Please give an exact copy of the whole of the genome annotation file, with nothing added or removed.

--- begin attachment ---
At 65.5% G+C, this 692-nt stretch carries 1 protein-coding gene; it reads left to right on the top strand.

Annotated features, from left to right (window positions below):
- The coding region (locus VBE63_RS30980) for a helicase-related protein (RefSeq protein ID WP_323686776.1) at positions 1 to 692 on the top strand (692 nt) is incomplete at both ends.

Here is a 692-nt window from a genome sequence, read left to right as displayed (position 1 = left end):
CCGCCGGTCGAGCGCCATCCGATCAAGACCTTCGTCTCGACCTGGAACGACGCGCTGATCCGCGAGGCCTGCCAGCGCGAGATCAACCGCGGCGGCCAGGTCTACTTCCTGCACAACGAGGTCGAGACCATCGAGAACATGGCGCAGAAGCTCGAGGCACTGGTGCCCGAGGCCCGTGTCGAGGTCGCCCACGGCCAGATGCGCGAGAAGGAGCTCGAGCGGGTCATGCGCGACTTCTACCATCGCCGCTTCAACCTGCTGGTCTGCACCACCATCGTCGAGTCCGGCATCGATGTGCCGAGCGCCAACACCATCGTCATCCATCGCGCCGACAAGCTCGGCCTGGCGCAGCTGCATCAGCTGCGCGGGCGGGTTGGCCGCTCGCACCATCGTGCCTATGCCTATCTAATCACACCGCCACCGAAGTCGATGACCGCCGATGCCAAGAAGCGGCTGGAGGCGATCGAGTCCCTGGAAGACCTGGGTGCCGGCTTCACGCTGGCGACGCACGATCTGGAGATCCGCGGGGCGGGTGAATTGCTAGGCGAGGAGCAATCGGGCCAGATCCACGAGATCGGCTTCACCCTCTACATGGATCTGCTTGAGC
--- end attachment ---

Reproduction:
At 65.5% G+C, this 692-nt stretch carries 1 protein-coding gene; it reads left to right on the top strand.

Annotated features, from left to right (window positions below):
- The coding region (locus VBE63_RS30980) for a helicase-related protein (RefSeq protein ID WP_323686776.1) at positions 1 to 692 on the top strand (692 nt) is incomplete at both ends.

Here is a 692-nt window from a genome sequence, read left to right as displayed (position 1 = left end):
CCGCCGGTCGAGCGCCATCCGATCAAGACCTTCGTCTCGACCTGGAACGACGCGCTGATCCGCGAGGCCTGCCAGCGCGAGATCAACCGCGGCGGCCAGGTCTACTTCCTGCACAACGAGGTCGAGACCATCGAGAACATGGCGCAGAAGCTCGAGGCACTGGTGCCCGAGGCCCGTGTCGAGGTCGCCCACGGCCAGATGCGCGAGAAGGAGCTCGAGCGGGTCATGCGCGACTTCTACCATCGCCGCTTCAACCTGCTGGTCTGCACCACCATCGTCGAGTCCGGCATCGATGTGCCGAGCGCCAACACCATCGTCATCCATCGCGCCGACAAGCTCGGCCTGGCGCAGCTGCATCAGCTGCGCGGGCGGGTTGGCCGCTCGCACCATCGTGCCTATGCCTATCTAATCACACCGCCACCGAAGTCGATGACCGCCGATGCCAAGAAGCGGCTGGAGGCGATCGAGTCCCTGGAAGACCTGGGTGCCGGCTTCACGCTGGCGACGCACGATCTGGAGATCCGCGGGGCGGGTGAATTGCTAGGCGAGGAGCAATCGGGCCAGATCCACGAGATCGGCTTCACCCTCTACATGGATCTGCTTGAGC